A typical day at AUI

The consultations each day range from patients with voiding and sexual difficulties to victims of knife and gun violence with injuries to their genitourinary organs. We document and review the medical histories of these patients, order appropriate diagnostic tests, such as the PSA for screening prostate cancer, interpret results of the tests, make accurate diagnosis and develop individualized treatment plans. We typically use a wide range of equipment and instruments, including radiographic (X-ray) machines, MRI scans, CT scans, ultrasounds, fluoroscopes, catheters, cystoscopes, radium emanation tubes, and diathermy machines.

We administer treatment depending on the type of condition, severity of symptoms, area affected and patient preferences. Routinely, we perform brachytherapy, high-intensity focused ultrasound (HIFU), photodynamic therapy, laser-based procedures, extracorporeal shock-wave lithotripsy, robot-assisted surgery and abdominal, pelvic and retroperitoneal surgery. We also may prescribe medication for certain conditions or recommend lifestyle and behavioral changes to improve treatment outcomes.

Treating kidney and urethral stones

For patients who come to our emergency department with excruciating flank pain or stone-related pain, we usually run various tests to diagnose the stone. A CT scan typically is used to confirm the presence, location and size of the stone. For small stones, patients are often discharged with pain medication and guided on fluid intake and what to do to ensure the stone is seamlessly passed. The patients also are given instructions on what to do with the stone once passed. For instance, we direct patients to bring the stones to AUI for analysis of chemical composition and determination of metabolic risk factors. With that information, we are able to recommend appropriate dietary measures for preventing stone recurrence, such as avoiding excess salt and animal protein and increasing fluid intake. For larger stones, we may opt to use more invasive treatments to break down or remove them from the urinary tract. The treatment approach depends on the type, size and location of the stone.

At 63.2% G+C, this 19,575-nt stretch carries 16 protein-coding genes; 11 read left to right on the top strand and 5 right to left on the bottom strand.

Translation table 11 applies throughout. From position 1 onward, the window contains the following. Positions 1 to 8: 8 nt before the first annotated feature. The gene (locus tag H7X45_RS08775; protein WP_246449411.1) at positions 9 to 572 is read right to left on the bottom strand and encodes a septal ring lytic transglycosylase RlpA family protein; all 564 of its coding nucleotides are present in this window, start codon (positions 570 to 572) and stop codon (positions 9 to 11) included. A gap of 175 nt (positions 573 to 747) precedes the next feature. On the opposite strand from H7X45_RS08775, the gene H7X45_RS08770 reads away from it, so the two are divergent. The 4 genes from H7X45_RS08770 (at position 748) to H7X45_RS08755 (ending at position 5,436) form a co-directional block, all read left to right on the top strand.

Prostate procedures

In men, the diagnosis and treatment of prostate-related conditions, such as BPH and prostate cancer, require various procedures. At AUI, we frequently administer the PSA (prostate-specific antigen) test to assess if there is a prostate problem in men with urinary symptoms such as pelvic pain, voiding problems and blood in urine. Through PSA screening, we are able to reduce the likelihood of advanced disease and the chances of prostate cancer death. But to maximize the benefits of the test and prevent undue harm, we are always careful to use the test in the right patients and at the right time.

We often use rectal and prostate ultrasound to examine the shape and size of the prostate gland. When a tumor is suspected, we may pass a flexible cystoscope or use CT or MRI scan to assess the nature and extent of the malignancy. To check for abnormal prostate cells or confirm prostate cancer, a prostate biopsy is commonly the go-to procedure. During the procedure, the patient is placed under a local anesthetic. The doctor extracts systematic biopsy cores from the area with the suspicious lesion or growth and sends them to the laboratory for diagnosis. Once BPH or cancer has been confirmed, appropriate treatment such as brachytherapy, TURP (transurethral resection of prostate) or prostatectomy (via laparoscopy or robot-assisted surgery) is set up.

Fertility procedures

At AUI, we see patients with a broad range of fertility issues, including those who want to prevent pregnancy permanently and those who have difficulty becoming pregnant. For men who can’t ejaculate healthy sperm, we offer sperm retrieval procedures like surgical sperm extraction and sperm aspiration to harvest their healthy sperm from the testes. These procedures are usually carefully timed to coincide with in-vitro fertilization (IVF) cycles or with the harvesting of the female partner’s eggs. And for men who can’t ejaculate because of spinal cord injuries and other problems, we offer procedures such as electro-ejaculation or the penile vibratory stimulation. The procedures use electro-stimulation and vibration to prompt ejaculation and enable collection of healthy sperm.

For patients who want to avoid pregnancy, we offer vasectomy and vasectomy reversal procedures. Conducted in the urologist’s office with only a local anesthetic, vasectomy is a quick, safe and effective way in which men can stop getting their partners pregnant. It is generally a permanent sterilization method and offers higher efficacy than tubal ligation performed in women. But for men who change their minds after they have undergone a vasectomy, we offer the reversal procedure as a way to try and restore fertility or to help a smaller fraction of men for whom vasectomy triggers ongoing pain.